Michael Anderson: The things that we’re watching right now, I think that meeting prospective patients where they’re at is going to be huge. And so for me, we’re seeing people less and less prefer to get on the phone. That’s not how I like to do things. I’m old fashioned that way. You’re not going to find me texting-
Ryan Isaac: Phone guy.
Michael Anderson: I’m a phone guy. But you know what that means is we’re seeing people go onto websites and they want to see live chat. They want to be able to communicate with you. They want to be able to go on and they want to be able to use something like LocalMed to directly schedule with you after hours. That’s huge to me. I’m in meetings all day. I get done at seven o’clock, I come home, I missed another day of being able to call and make that appointment.
Ryan Isaac: Yeah.
Michael Anderson: And so being able to do that after hours or conveniently during the day is huge.
One thing, and this is a little bit self serving, but I do believe it’s going to be one of the strong trends we see. Wonderist has been very excited over the last a year and a half to work on a virtual consult platform, and so we’re helping dentists connect with people that are interested in having cosmetic work done, but are not ready to come into the office yet.
Simply, take a photo and send it to the dentist directly and then be able to do a virtual video consult. It’s not live, it’s one that the dentist can record on their own time. But I think virtual consults are going to be a huge thing over the next five years. Because people are looking for convenience. You want to say, listen, I want to know how you can help me, but I don’t want to take off work. I don’t want to drive in. That’s something I think we’re at the bleeding early edge of and we’ll see more and more of that over the next couple of years.
It goes without saying that social media is something we’ve been talking about for a while, but I really think, only now are we starting to see people take it seriously and get how to use it. And that’s a huge opportunity for our dentists that are able to create some of their own content. Again, social media is just a channel. You have to have something to say. So, with things like Instagram and Facebook stories, it’s almost like a really affordable way to get in front of people’s TVs.
You think about what did people used to do? They used to read the newspaper and they used to watch TV. Well now the newspaper is on our phone and the TV is on our phone, and that’s a incredibly affordable, if not free way for you to reach people in your community in a very targeted way. So I think that we’re going to increasingly see social media be a place that we’re reaching prospective new patients, for sure.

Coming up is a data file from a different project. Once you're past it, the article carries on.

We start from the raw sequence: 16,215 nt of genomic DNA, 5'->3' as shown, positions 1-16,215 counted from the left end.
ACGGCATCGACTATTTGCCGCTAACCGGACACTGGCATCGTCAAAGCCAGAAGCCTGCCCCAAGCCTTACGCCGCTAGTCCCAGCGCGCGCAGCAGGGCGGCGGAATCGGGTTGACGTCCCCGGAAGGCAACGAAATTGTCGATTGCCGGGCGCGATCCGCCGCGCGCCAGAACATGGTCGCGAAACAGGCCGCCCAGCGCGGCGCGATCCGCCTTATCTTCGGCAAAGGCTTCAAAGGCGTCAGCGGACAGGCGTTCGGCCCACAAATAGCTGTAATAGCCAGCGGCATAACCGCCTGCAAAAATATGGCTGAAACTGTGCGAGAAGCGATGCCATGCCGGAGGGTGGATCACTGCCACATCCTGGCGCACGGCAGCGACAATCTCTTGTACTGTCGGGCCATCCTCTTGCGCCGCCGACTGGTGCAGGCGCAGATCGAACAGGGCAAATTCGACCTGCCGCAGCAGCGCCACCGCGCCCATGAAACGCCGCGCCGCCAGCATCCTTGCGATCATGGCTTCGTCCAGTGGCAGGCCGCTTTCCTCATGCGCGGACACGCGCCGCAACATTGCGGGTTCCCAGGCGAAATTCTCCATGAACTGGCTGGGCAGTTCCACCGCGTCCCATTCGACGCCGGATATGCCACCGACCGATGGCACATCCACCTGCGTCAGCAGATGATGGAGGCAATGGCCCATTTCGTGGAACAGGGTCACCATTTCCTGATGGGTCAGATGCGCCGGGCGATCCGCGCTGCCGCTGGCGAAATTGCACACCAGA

Ryan Isaac: Yeah. Isn’t that funny? I was thinking about that the other day. Stories are now more interesting than people’s posts, to me. I’ll open social media. I’m like, I just want to see stories. I’m like, “Ah, the posts. Whatever”. It’s kind of cool, how that shapes it.
Okay. So how about, where can people find you guys? You guys sponsor a lot of events here. Maybe tell us about a couple events that you’ll be at, coming up and how people can find you.
Laura Maly: Yeah. You can find us at wonderistagency.com. If you are interested in chatting and setting up some time, there’s a button on the home page that says, “Chat with Forest”. He does our biz dev. He’s a silly, fun guy, and very-
Ryan Isaac: Hey Forest. All right.
Laura Maly: And then if you’re interested in virtual consults and learning more about that, you can visit yourvirtualconsult.com and send an inquiry there. I think you also will probably more likely talk to Forest there as well. So enjoy. He’s a blast.
Ryan Isaac: Actually, I was on the website a couple of hours ago. Forest was on there. He was the guy. Like, “Let’s chat”.
Laura Maly: And then in terms of events for 2020, we’re still firming up some stuff. We’ll definitely be at Voices of Dentistry, which is my favorite event of the year. But I will be having a baby about two weeks before that.
Ryan Isaac: Yes.
Laura Maly: So out team will be there, but I don’t know if Mike and I will be. But man, I will be-
Ryan Isaac: We’ll see. We’re pulling for you. Bring the baby.
Laura Maly: Yeah. We’ll be at Midwinter with a mini presence. We will be at CDA with major presence.
Ryan Isaac: Cool. Thank you both, Laura and Michael from Wonderist Agency. We really appreciate you guys spending the time. Thanks for being here and we’ll see you guys around soon. Good luck with the baby.
Laura Maly: Thank you.
Michael Anderson: Thanks.
Laura Maly: Talk soon.
Ryan Isaac: Thanks guys.